Then He falls back on that great mystery of the divine sovereignty of God. He says, “All that the Father giveth me shall come to me; and him that cometh to me I will in no wise cast out” (v. 37). Thank God for such an assurance as that! God will never be defeated. His purpose will never fail of accomplishment. All that the Father gives to Jesus shall come to Him. You do not like that, perhaps. You say you do not believe in election or predestination. Then you will have to tear a number of pages out of your Bible, for there are many of them that magnify God’s sovereign electing grace. But do not misunderstand them. Nowhere in the Bible are we told that God has predetermined before man is born that he will be lost or saved, but Scripture says, “For whom he did foreknow, he also did predestinate to be conformed to the image of his Son, that he might be the firstborn among many brethren” (Rom. 8:29). Moody was right when he used to say that, “The ‘whosoever wills’ are the elect and the ‘whosoever won’ts,’ the nonelect.” But there it is, you cannot get around it, “All that the Father giveth me shall come to me; and him that cometh to me I will in no wise cast out.”
But we must not overlook our personal responsibility, “And him that cometh to me I will in no wise cast out.” Let no man say, “Well, I am afraid I am not elected, and will not be saved.” The question is, Are you willing to come to Jesus? He will in no wise cast out. Whoever you are today, if you will come to Him, He will take you in. You do not have to settle any question of predestination before you come to Jesus. And when you come He receives you, and having come, you may know that you are one whom the Father gave to the Lord Jesus Christ.
In verse 38 He says, “I came down from heaven, not to do my own will, but the will of him that sent me.” It was part of the Father’s will that Jesus should save eternally everybody who comes to Him. This is the Father’s will, that He should lose nothing of all which He has given Him. And so, how sure we may be, how certain, as to our full, final salvation, if we but receive Him, the blessed Bread from heaven! “And this is the will of him that sent me, that every one which seeth the Son, and believeth on him, may have everlasting life: and I will raise him up at the last day” (v. 40). “Every one.” Notice the individuality of this. Every man, every woman, for himself or herself, “that every one which seeth the Son”—you see Him by faith, by the Word as He is made manifest by the Spirit—“every one which seeth the Son, and believeth on him [that is, puts his trust in Him’], may have everlasting life: and I will raise him up at the last day.”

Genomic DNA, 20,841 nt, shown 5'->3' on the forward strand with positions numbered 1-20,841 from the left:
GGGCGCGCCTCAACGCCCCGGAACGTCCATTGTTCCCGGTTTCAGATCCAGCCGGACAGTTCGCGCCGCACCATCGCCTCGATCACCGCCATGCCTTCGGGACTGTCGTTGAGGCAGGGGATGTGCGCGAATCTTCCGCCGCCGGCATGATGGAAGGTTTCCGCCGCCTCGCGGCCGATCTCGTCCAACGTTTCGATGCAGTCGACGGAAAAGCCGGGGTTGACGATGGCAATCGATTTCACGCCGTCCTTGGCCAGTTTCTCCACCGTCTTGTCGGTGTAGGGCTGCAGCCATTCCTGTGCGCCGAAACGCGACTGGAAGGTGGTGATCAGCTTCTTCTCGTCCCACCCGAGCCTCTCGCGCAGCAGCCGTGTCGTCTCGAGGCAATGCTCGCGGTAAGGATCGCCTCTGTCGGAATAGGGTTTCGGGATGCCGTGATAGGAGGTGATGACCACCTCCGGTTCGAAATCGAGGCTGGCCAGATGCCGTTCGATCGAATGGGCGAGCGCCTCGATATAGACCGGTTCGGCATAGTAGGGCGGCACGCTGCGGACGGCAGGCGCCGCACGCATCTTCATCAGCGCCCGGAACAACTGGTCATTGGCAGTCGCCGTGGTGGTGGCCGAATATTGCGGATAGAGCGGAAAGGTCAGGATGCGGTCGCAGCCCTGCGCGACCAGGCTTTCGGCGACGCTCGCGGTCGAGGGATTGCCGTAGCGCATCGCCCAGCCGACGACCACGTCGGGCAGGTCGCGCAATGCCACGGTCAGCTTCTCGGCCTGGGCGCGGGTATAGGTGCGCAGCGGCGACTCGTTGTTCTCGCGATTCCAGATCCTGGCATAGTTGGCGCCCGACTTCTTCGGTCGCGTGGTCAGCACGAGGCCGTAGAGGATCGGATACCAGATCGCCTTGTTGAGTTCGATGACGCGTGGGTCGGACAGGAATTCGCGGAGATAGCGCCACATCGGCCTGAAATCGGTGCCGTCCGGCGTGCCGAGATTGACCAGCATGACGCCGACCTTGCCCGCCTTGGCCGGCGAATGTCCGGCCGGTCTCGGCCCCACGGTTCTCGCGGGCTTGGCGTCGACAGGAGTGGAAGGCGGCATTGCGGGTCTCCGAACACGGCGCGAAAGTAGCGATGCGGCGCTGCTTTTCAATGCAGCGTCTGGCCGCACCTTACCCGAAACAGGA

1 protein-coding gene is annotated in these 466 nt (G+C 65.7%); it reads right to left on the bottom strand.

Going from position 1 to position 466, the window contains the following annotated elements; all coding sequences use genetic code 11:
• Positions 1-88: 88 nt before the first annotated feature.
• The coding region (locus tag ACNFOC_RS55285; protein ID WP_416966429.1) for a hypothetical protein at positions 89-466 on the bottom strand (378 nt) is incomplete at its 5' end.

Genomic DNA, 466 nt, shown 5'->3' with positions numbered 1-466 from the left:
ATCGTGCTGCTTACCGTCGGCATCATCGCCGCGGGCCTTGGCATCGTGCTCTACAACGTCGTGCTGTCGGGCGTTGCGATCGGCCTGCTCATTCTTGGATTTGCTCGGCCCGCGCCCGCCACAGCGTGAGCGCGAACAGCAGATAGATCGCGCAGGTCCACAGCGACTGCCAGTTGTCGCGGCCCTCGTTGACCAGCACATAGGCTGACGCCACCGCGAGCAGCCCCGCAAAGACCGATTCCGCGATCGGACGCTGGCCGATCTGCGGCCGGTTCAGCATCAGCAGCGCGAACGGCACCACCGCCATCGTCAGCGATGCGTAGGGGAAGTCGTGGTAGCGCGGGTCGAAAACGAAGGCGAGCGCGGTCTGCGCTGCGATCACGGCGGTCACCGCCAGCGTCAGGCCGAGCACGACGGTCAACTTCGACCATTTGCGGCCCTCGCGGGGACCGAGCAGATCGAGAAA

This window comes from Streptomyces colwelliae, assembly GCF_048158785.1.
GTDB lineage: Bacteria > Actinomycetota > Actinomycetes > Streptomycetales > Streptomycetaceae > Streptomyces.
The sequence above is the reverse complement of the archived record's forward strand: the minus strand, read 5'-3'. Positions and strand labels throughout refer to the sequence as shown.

What is it, then, to feed upon the Bread of Life? It is to receive Christ Jesus in faith as your own Savior and then day by day to enjoy communion with Him. As you read this blessed Word, as it unfolds one blessed, marvelous truth after another, you are feeding on the living Bread as your soul makes these things your own. Are you still hungering, still thirsting? Do you want the living Bread? Well, then, receive Him now in faith, and if you will accept the testimony God has given, He will receive you. He promises to give you eternal life and to raise you up at the last day.